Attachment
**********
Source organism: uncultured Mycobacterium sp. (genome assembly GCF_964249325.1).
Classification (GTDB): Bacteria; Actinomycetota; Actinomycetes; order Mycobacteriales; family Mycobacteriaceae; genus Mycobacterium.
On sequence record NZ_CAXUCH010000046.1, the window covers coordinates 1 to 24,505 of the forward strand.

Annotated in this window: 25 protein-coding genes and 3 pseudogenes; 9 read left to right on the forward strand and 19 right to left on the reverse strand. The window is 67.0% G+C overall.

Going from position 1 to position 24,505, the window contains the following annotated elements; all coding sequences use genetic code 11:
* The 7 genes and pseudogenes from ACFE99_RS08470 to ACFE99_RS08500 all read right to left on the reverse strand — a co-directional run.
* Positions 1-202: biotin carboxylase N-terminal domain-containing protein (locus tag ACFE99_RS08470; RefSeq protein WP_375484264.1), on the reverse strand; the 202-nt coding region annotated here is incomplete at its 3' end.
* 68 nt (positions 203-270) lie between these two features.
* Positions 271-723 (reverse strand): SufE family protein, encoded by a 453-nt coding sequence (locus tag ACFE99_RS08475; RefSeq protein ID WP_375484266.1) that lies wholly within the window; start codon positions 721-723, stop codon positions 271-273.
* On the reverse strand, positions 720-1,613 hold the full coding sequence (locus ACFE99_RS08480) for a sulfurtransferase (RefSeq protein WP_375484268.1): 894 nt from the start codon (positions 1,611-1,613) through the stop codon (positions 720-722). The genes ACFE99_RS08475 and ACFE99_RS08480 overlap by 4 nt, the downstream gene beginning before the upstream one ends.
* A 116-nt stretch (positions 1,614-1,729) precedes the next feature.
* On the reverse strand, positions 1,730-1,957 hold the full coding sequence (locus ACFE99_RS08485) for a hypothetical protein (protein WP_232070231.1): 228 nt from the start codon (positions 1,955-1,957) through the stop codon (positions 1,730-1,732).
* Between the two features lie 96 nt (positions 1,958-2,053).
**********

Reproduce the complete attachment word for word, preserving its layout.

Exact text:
Source organism: uncultured Mycobacterium sp. (genome assembly GCF_964249325.1).
Classification (GTDB): Bacteria; Actinomycetota; Actinomycetes; order Mycobacteriales; family Mycobacteriaceae; genus Mycobacterium.
On sequence record NZ_CAXUCH010000046.1, the window covers coordinates 1 to 24,505 of the forward strand.

Annotated in this window: 25 protein-coding genes and 3 pseudogenes; 9 read left to right on the forward strand and 19 right to left on the reverse strand. The window is 67.0% G+C overall.

Going from position 1 to position 24,505, the window contains the following annotated elements; all coding sequences use genetic code 11:
* The 7 genes and pseudogenes from ACFE99_RS08470 to ACFE99_RS08500 all read right to left on the reverse strand — a co-directional run.
* Positions 1-202: biotin carboxylase N-terminal domain-containing protein (locus tag ACFE99_RS08470; RefSeq protein WP_375484264.1), on the reverse strand; the 202-nt coding region annotated here is incomplete at its 3' end.
* 68 nt (positions 203-270) lie between these two features.
* Positions 271-723 (reverse strand): SufE family protein, encoded by a 453-nt coding sequence (locus tag ACFE99_RS08475; RefSeq protein ID WP_375484266.1) that lies wholly within the window; start codon positions 721-723, stop codon positions 271-273.
* On the reverse strand, positions 720-1,613 hold the full coding sequence (locus ACFE99_RS08480) for a sulfurtransferase (RefSeq protein WP_375484268.1): 894 nt from the start codon (positions 1,611-1,613) through the stop codon (positions 720-722). The genes ACFE99_RS08475 and ACFE99_RS08480 overlap by 4 nt, the downstream gene beginning before the upstream one ends.
* A 116-nt stretch (positions 1,614-1,729) precedes the next feature.
* On the reverse strand, positions 1,730-1,957 hold the full coding sequence (locus ACFE99_RS08485) for a hypothetical protein (protein WP_232070231.1): 228 nt from the start codon (positions 1,955-1,957) through the stop codon (positions 1,730-1,732).
* Between the two features lie 96 nt (positions 1,958-2,053).